With the announcement that GM Chief Executive Officer Mary Barra received the outsized compensation of $16.2 million in 2014, what should have been a year of humiliation and soul-searching for that feckless automaker instead ended on a disturbingly self-satisfied note. Purely from a public relations perspective, Barra worked hard for her money. Appearing repentant, sincere, and downcast, she persuaded star-struck members of Congress that the company was committed to overhauling a culture characterized by what she called the “GM shrug,” loosely translated as avoiding individual accountability at all costs. Even as she blinked in the television lights, GM fought bitter battles behind the scenes to block consumer damage cases and exploit corporate tax loopholes.
Largely on the basis of her political adeptness, Barra has been taking victory laps in the business press, hailed as the rare (female) CEO who has led her corporation out of a morass that could happen to anyone. This performance and the accolades it inspired provide a troubling coda to what was a destructive year for American drivers. Dubbed “the year of the recall,” automakers recalled an unprecedented 64 million vehicles ? about one in five cars on the road; GM led with 26 million of this total.Full text
Today, the Government Accountability Office (GAO) reiterated its conclusion that EPA’s regulation of toxic chemicals is in crisis, unable to deliver badly needed protection to the American people. These benighted programs are among a couple of dozen of “high priority” failures that cause serious harm to public health, waste resources, or endanger national security, and Congress is giving the report red carpet treatment, with House and Senate hearings on the report scheduled the very day it was released.
In auditor speak, GAO says that “[b]ecause EPA had not developed sufficient chemical assessment information under these programs to limit exposure to many chemicals that may pose substantial health risks, we added this issue to the High Risk List in 2009.” At the time, then-Administrator Lisa Jackson took clear steps to rescue the program. Since then, very little progress has been made, largely because the Obama Administration has narrowed its focus to climate change, and a major overhaul of initiatives swamped by chemical industry nitpicking does not seem to be in the cards until at least 2017.Full text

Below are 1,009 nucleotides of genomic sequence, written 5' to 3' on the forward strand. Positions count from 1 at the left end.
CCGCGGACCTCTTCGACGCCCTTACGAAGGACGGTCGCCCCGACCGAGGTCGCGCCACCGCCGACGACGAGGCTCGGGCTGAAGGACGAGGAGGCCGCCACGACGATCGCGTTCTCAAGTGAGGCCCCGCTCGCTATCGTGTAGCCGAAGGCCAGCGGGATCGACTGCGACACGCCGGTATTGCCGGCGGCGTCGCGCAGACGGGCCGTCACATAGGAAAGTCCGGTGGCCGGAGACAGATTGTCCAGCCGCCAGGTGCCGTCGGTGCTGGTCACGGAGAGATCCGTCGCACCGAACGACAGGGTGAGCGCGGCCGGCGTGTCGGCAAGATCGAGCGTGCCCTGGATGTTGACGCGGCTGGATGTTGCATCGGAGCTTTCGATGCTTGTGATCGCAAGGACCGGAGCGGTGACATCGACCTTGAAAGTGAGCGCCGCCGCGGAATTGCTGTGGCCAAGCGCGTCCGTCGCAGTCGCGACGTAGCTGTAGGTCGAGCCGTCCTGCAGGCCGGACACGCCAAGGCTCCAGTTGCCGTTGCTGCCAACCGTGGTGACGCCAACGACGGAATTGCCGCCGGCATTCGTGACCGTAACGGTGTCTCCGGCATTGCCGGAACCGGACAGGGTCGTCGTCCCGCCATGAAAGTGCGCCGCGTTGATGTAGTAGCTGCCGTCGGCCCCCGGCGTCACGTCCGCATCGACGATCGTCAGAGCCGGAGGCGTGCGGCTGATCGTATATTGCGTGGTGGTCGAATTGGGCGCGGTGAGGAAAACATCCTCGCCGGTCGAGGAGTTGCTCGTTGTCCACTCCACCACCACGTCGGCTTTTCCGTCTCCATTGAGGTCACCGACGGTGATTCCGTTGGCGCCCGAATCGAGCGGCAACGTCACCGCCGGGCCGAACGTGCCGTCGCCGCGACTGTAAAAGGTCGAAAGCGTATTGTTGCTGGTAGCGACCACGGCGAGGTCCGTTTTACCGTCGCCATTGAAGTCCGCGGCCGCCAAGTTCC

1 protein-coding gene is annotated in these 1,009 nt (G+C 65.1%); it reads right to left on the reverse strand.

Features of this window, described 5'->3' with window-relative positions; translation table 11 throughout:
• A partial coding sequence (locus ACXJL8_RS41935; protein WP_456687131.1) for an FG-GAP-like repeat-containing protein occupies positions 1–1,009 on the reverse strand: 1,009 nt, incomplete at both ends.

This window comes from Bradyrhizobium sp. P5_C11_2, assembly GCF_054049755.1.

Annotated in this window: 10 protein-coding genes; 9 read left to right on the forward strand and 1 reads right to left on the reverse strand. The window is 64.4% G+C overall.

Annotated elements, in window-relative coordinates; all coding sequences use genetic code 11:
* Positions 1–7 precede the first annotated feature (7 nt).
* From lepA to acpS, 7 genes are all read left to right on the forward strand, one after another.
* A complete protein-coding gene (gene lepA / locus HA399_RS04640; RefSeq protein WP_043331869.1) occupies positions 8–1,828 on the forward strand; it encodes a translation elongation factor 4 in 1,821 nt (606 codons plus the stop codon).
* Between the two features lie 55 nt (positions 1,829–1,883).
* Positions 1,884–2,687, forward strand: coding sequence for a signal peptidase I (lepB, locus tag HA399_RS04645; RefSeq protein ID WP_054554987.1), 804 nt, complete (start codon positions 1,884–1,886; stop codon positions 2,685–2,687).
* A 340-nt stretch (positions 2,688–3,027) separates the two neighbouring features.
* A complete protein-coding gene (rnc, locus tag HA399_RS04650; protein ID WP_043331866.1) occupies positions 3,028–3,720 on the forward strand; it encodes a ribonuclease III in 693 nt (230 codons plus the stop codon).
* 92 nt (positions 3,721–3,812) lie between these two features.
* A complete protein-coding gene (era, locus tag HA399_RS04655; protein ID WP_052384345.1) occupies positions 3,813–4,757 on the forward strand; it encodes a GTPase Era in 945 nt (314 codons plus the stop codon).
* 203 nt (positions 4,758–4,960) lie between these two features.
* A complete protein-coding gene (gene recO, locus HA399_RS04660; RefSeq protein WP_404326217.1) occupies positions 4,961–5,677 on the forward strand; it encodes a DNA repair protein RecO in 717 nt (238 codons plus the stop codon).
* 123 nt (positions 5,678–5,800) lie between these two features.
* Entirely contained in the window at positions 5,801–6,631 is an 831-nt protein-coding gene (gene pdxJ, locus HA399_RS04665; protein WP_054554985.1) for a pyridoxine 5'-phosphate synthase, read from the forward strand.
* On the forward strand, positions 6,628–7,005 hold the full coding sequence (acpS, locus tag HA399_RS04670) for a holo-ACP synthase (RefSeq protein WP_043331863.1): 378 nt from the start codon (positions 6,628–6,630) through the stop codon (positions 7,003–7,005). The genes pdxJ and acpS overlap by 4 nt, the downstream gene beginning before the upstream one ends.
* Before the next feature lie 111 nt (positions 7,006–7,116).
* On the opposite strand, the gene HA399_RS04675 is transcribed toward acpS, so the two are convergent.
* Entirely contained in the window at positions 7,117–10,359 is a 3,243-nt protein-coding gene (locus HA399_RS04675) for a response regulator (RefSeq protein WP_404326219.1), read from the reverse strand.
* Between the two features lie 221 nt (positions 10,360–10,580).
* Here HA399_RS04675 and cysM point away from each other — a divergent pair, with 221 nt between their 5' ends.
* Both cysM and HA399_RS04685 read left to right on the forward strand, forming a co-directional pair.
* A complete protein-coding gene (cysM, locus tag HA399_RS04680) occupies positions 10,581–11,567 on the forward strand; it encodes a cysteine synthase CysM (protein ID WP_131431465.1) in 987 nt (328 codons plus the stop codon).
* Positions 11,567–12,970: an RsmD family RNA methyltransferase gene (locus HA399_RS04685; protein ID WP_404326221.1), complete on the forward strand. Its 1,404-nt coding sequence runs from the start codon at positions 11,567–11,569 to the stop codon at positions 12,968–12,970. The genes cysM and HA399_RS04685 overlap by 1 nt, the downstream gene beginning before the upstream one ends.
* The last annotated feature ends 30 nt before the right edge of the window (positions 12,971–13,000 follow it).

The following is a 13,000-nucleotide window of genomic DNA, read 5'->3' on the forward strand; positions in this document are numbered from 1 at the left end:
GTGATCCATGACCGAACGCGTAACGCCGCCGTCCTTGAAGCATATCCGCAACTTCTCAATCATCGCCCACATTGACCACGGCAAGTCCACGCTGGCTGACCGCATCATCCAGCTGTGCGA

There were many highlights in President Obama’s recent State of the Union address, but one passage in particular stuck out for us. In this passage, Obama laid out his clear vision of the positive role that government can and must play in our society—and sharing this vision with the American public will be essential for successfully repelling the oncoming Republican onslaught against regulatory safeguards. He cast his positive vision of government in the following terms:
But here’s the thing—those of us here tonight, we need to set our sights higher than just making sure government doesn’t halt the progress we’re making. We need to do more than just do no harm. Tonight, together, let’s do more to restore the link between hard work and growing opportunity for every American.
In other words, we as a society benefit when everyone has the opportunity to achieve his or her full potential. The government is uniquely positioned to ensure that everyone is afforded opportunity; and, when the government is permitted to function effectively, it can and will fulfill this task successfully. Individuals win. Society wins. And the government has a critical role to play in achieving these results.Full text